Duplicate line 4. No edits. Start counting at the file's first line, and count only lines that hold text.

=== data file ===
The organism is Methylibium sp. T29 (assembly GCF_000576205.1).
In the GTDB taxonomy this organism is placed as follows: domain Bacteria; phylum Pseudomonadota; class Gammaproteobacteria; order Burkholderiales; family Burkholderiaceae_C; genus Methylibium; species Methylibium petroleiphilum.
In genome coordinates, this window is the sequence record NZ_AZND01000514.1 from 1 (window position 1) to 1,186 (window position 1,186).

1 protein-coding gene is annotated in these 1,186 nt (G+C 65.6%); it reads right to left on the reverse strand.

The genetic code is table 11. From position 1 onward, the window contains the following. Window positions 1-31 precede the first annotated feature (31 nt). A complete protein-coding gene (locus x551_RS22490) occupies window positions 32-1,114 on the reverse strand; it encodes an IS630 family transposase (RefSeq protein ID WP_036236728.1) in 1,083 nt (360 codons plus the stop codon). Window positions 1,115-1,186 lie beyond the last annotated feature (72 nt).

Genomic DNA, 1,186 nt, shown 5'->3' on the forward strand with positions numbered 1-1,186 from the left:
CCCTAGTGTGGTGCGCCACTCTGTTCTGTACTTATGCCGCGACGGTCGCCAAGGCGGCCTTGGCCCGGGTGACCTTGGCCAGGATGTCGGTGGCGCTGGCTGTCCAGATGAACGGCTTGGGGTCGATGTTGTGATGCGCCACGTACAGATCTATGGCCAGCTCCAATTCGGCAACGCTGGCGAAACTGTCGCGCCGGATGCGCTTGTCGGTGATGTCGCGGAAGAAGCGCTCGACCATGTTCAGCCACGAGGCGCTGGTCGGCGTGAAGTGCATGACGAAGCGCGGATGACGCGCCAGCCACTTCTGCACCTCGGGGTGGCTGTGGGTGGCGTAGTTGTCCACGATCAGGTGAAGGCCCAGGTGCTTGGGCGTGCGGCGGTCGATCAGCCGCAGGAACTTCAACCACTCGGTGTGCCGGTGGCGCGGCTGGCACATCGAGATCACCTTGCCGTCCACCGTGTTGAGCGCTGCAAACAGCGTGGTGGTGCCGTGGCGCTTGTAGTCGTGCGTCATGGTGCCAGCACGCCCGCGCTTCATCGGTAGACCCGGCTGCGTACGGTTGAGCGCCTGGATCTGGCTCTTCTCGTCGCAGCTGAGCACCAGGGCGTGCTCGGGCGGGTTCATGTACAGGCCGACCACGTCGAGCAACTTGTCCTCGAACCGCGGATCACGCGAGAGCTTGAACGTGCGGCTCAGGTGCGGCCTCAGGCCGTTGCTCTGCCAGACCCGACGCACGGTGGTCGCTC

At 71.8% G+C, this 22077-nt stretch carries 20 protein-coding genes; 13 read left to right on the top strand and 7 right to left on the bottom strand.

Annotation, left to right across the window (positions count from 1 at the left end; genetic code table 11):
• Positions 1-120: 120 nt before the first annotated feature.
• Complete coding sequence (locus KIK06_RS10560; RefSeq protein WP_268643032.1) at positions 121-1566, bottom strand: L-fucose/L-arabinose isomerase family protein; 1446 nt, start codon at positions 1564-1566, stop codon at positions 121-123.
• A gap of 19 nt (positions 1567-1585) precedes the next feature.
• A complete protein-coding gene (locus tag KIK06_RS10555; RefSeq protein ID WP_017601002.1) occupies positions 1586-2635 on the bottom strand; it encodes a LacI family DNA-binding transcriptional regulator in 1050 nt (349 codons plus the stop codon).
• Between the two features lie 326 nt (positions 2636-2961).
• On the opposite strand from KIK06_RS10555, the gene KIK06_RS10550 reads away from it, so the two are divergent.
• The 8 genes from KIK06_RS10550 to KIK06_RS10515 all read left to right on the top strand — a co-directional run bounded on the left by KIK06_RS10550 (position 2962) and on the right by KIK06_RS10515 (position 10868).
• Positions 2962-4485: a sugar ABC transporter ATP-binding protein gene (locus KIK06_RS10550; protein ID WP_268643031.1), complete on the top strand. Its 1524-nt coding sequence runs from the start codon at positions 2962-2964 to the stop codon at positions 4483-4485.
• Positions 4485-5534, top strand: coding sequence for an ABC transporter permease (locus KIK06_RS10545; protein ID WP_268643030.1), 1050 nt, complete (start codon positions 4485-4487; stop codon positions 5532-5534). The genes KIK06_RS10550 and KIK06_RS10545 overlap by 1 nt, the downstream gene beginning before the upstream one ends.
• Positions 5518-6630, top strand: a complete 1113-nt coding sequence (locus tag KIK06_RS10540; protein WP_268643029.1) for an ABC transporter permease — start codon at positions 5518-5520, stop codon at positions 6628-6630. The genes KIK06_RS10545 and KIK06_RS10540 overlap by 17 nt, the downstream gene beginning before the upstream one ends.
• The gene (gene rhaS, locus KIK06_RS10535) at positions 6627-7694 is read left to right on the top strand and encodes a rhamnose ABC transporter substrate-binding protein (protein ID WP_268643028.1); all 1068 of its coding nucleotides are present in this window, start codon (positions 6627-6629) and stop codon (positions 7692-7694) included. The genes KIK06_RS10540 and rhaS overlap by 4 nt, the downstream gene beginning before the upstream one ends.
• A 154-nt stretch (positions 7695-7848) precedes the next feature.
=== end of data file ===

1 protein-coding gene is annotated in these 1,186 nt (G+C 65.6%); it reads right to left on the reverse strand.